Those of us who’ve been trying to follow Jesus for a long time have the unfortunate problem of keeping the passion alive. Over time, the wonder goes away and being a Christian is “something we do” rather than something we are. This is not really a new thing…Jews following Moses’ lead who had seen God provide quail and manna when they desperately needed food forgot this in the desert and made idols. It was good to remember the wonder that the same God who made the earth, the sun, the moon, the stars, the animals, and everything I can see and touch…cares enough about knowing me personally that He would send His only Son to SUFFER and DIE for me. I need reminders of that from time to time.
Makes us take a hard look at the things we “lump in” with Jesus that makes those outside the Church wonder if they ever want in. Things like pressure to dress in certain ways, talk in certain Christian “code words”, vote a certain way, and “oppose” certain things.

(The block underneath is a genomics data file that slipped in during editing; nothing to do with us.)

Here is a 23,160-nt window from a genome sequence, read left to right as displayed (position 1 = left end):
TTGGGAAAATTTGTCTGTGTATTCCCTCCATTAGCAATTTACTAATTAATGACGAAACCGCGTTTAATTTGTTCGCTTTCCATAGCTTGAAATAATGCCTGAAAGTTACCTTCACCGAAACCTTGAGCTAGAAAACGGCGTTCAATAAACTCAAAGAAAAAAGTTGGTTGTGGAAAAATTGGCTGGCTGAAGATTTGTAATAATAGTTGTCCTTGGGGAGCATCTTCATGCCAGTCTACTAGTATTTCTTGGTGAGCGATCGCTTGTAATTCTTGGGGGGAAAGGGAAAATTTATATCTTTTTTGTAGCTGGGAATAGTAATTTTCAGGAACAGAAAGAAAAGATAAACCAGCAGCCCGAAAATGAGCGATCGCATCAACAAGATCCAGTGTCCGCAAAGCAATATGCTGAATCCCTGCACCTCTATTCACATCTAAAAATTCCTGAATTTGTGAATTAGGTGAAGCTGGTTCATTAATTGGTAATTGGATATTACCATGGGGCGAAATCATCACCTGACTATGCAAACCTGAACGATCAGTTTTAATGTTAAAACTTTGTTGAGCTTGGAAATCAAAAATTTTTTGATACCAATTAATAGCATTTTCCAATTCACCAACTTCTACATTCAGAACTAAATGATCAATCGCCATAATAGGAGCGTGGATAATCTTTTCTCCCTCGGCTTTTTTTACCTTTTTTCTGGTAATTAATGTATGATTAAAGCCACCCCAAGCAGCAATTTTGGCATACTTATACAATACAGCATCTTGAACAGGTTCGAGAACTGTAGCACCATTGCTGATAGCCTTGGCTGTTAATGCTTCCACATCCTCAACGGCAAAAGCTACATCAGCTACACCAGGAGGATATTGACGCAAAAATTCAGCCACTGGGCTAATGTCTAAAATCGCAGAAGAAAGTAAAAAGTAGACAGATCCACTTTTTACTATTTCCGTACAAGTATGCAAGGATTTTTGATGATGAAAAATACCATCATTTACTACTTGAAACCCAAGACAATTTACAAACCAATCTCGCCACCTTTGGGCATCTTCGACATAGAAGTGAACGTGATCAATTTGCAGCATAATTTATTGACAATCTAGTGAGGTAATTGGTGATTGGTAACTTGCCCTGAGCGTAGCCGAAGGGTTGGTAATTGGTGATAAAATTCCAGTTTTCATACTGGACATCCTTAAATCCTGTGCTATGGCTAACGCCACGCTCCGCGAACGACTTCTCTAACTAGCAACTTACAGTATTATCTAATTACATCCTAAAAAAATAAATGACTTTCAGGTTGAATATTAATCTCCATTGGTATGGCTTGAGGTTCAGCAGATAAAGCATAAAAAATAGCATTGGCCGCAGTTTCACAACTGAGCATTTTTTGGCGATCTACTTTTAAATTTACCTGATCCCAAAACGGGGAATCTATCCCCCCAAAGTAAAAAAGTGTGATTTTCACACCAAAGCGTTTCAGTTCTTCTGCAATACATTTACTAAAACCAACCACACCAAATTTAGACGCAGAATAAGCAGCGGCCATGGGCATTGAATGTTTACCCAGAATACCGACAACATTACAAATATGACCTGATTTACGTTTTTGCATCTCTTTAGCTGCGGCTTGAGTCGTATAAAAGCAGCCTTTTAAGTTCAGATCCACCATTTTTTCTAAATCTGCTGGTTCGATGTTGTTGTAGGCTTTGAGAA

Understand, I’m not advocating a ‘life without rules’..I do believe part of following Jesus is becoming more holy, because Jesus IS holy. But that should evolve out of love for Him. When you love someone, you do things to make them happy. People show respect for “the law” by what they do when they think the cops aren’t looking, capisce? I also think it’s impossible to make Jesus Republican or Democrat. I’m sure He’d find much to be disappointed with in the philosophies of both major parties (and probably all the ‘third parties’ too, lest you think I’m taking it easy on the Green Party, Libertarians, Constitution Party etc. etc.)
There is SO much focus on the mystical, the “touchy feely” Jesus that it would be bad for someone who’s just come to Jesus and is now looking to follow Him. Miller almost never has anything from the Bible to back up what he says and this would leave a new Christian without a good foundation to build their faith on. It would be like trying to be a veterinarian by petting dogs and cats but never reading textbooks about how they work inside.
Good for a single read for the spiritual seeker. Probably worth multiple refresher reads for mature Christians when they start to get dried out spiritually. Nothing I’d see as a “must buy” though.